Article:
Acts of Love

I have learned the things that make me the most contented.  Little things like compliments and affirmations of a job well done make my day and inspire me to do even better.  Because I am sensitive to this about myself, I find I notice other people’s positive assets and try to affirm them as well.  This gives me joy and nurtures me in return.  Strange, isn’t it?

My husband has a different set of needs. He likes people to do things for him, like cut the crusts off his bread.  My natural opinion of that is to say, “You’re lucky I made the toast for you in the first place.  Cut the crust off yourself!”  Fortunately, I have learned that he is much nicer and easier to get along with when the crusts are gone from his bread.  In his mind, I love him by doing small tasks for him.  If I compliment him (as I need) he looks at me as if it’s a given, “yes, and….”  He doesn’t get it.

I must be careful of the things I do for him as he is in a wheelchair and must remain active or he will lose his abilities to be functional.  My balance is to do for him the things he can’t do himself, and insist he does the things he can do.  Oh, and throw in a few extras, like cutting the crusts off his bread.  There have been several conflicts over this, but he doesn’t like it when life passes him by, but that is what will happen when a person refuses to be assertive.  I try to always talk decisions over with him, and get his opinion.  That is inclusive talk.

There is a book out, The Five Languages of Love, my friend says covers these personal needs we have, but I haven’t read it yet.  The Bible has several passages that address these issues.  1 Corinthians 9:22 says,  “When I am with those who are weak, I share their weakness, for I want to bring the weak to Christ. Yes, I try to find common ground with everyone, doing everything I can to save some.”  When we understand the needs of others, we find common grounds for communication and relationships.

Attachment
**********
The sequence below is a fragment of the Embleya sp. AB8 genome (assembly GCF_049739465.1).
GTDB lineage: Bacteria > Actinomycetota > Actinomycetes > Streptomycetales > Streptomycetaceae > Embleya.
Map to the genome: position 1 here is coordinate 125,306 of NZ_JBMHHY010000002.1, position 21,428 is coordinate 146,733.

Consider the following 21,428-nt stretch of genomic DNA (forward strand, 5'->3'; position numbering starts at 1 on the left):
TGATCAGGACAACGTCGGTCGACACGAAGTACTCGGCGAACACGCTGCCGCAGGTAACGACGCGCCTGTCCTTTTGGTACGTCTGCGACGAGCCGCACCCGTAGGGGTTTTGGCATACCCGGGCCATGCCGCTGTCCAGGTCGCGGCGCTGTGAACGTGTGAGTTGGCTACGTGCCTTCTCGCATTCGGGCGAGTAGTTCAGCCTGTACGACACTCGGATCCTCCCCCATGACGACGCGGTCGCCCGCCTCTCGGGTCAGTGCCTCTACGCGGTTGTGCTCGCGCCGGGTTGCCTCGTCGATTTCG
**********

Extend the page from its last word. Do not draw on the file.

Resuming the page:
Another passage talks about how we should view one another.  1 Corinthians 13:4-7 says, “Love is patient, love is kind. It does not envy, it does not boast, it is not proud.  It does not dishonor others, it is not self-seeking, it is not easily angered, it keeps no record of wrongs.  Love does not delight in evil but rejoices with the truth.  It always protects, always trusts, always hopes, always perseveres.”  I think the lesson here is to value each other, and find ways to include and cherish others.

“What about our enemies,” you ask?  We can certainly treat them with a measure of respect due any human being.  I am impressed when I hear a police officer or judge address a lawbreaker as “Sir.”  I’m sure that is difficult in some cases, but it adds to the dignity of the office.  There is a presumption in society that there is a difference between who we are as children created in the image of God, and the acts of corruption we do.  In some cases, it is hard to see that person as not having become evil, but as long as there is life, there is hope that our prayers will break through, and they will see their depravity and turn from it (prayer here is an act of love).  If they do, many righteous people would have a problem with accepting the fairness of it.  But we are all saved by grace, not by how good we’ve been.  I got a little off track here, but maybe God wants someone to know this.